• Pharmacogenetics in the chronic pain clinic. Multiple drugs that are prescribed for chronic pain management have pharmacogenetic information available, CYP2D6 being the most prominent among numerous other genes. In the drug classes used, the opioids are of particular concern because of addictive properties. We have developed a panel of 16 genes that we can assay to provide guidance for prescribing in a pain setting. We have initiated a pilot project with the UNC Chronic Pain Clinic to implement pharmacogenetic testing.Collaborators: Tim Ives, Pharm.D., M.P.H., UNC Eshelman School of Pharmacy and physicians from the UNC Chronic Pain Clinic.
  • Implementation of PGx in a multiclinic setting. We have proposed that the analytical assay we have developed for assessment of the pharmacogenetics of pain can be implemented in multiple different pain clinics. A proposal will be submitted (R01 – July submission) for the implementation of this work. This is specifically a call for implementation science and we have engaged the National Implementation Research Network at UNC to be active participants for this collaborative effort.Collaborators, Dean Fixsen, Ph.D., and Caryn Ward, Ph.D., National Implementation Research Network. The groups that have contracted to participate in this five-clinic network are:
  • UNC Chronic Pain Clinic (Tim Ives, Pharm.D., MPH, UNC Eshelman School of Pharmacy),
  • Mission Hospital Chronic Pain Clinic (Lynn Dressler, Dr.P.H., Mission Hospital, Asheville),
  • UNC Chronic Pain Clinic – Anesthesia (Dr. Wunnova, School of Medicine) and
  • Novant Hospital System, Greenville
  • Pharmacogenetics in the Catheterization Clinic. A project using clinical factors and CYP2C19 genotype to provide genotype-guided therapy selection in high-risk patients undergoing percutaneous coronary intervention in the Catheterization Lab has been initiated by George A. Stouffer, MD, UNC Chief of Cardiology, School of Medicine and Craig Lee, Pharm.D., Ph.D., UNC Eshelman School of Pharmacy. We are assessing a full panel of pharmacogenetic genes in these same patients for a retrospective analysis of cost-effectiveness of comprehensive pharmacogenetic preemptive testing.Collaborators: Stephanie Wheeler, Ph.D., UNC Gillings School of Global Public Health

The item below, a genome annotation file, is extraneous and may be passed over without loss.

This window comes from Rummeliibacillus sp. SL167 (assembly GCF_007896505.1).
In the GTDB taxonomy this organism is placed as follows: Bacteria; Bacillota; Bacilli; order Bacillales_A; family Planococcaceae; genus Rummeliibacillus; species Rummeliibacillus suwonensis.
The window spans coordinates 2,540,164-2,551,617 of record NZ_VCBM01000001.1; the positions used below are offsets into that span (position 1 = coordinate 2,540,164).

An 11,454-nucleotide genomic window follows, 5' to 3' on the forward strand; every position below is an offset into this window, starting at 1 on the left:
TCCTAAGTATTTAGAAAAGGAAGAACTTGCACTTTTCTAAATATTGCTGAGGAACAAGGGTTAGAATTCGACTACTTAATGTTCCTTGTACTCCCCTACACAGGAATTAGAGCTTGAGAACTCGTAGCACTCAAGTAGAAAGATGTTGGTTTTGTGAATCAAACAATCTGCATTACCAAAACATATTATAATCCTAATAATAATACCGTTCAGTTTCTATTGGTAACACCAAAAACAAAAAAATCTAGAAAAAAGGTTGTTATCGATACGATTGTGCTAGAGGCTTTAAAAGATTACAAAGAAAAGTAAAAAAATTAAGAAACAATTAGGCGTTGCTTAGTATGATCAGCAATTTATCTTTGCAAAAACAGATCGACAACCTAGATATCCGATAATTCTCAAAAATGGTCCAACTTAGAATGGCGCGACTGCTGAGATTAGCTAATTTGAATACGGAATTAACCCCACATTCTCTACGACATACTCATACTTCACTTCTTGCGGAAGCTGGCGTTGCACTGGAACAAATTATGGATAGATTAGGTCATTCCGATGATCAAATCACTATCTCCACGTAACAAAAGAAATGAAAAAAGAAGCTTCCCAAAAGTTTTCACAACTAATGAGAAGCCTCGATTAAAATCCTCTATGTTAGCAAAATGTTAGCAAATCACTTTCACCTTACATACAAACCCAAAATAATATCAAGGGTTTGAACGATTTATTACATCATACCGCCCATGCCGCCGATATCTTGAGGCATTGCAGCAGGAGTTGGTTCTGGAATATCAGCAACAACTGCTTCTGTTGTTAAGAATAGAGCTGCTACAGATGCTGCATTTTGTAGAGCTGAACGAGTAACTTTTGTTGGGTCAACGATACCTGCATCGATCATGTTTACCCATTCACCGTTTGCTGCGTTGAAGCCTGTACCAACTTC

• Pharmacogenetics of salt sensitivity and blood pressure. The salt sensitivity phenotype has been indicated as a significant risk factor for mortality independent of blood pressure. Identifying this phenotype is important in the management of hypertension and can help tailor nutrition and pharmaceutical interventions for patients in an individualized way. This has now developed into two separate but linked projects, one using a Caucasian cohort.Collaborators: Martin Kohlmeier, M.D., Ph.D., UNC Nutrition Research Institute School of Medicine, UNC Gillings School of Global Public Health; Robin Felder, Ph.D., University of Virginia; Scott Williams, Ph.D., Case Western Reserve University; and Jose Pedro, M.D., Ph.D., George Washington University.
  • Pharmacogenetics of salt sensitivity and blood pressure. With the recognition that there are strong ethnic differences in phenotype susceptibility and allele frequencies for SNPs and genes, this second project aims to develop a multilocus genetic algorithm to predict salt sensitivity in an African American cohort.Collaborators: Mildred Pointer, Ph.D., FAHA director, Cardio-metabolic Program and NC Central University, Martin Kohlmeier, M.D., Ph.D., UNC Nutrition Research Institute School of Medicine, UNC Gillings School of Global Public Health. R01 grant proposal being developed.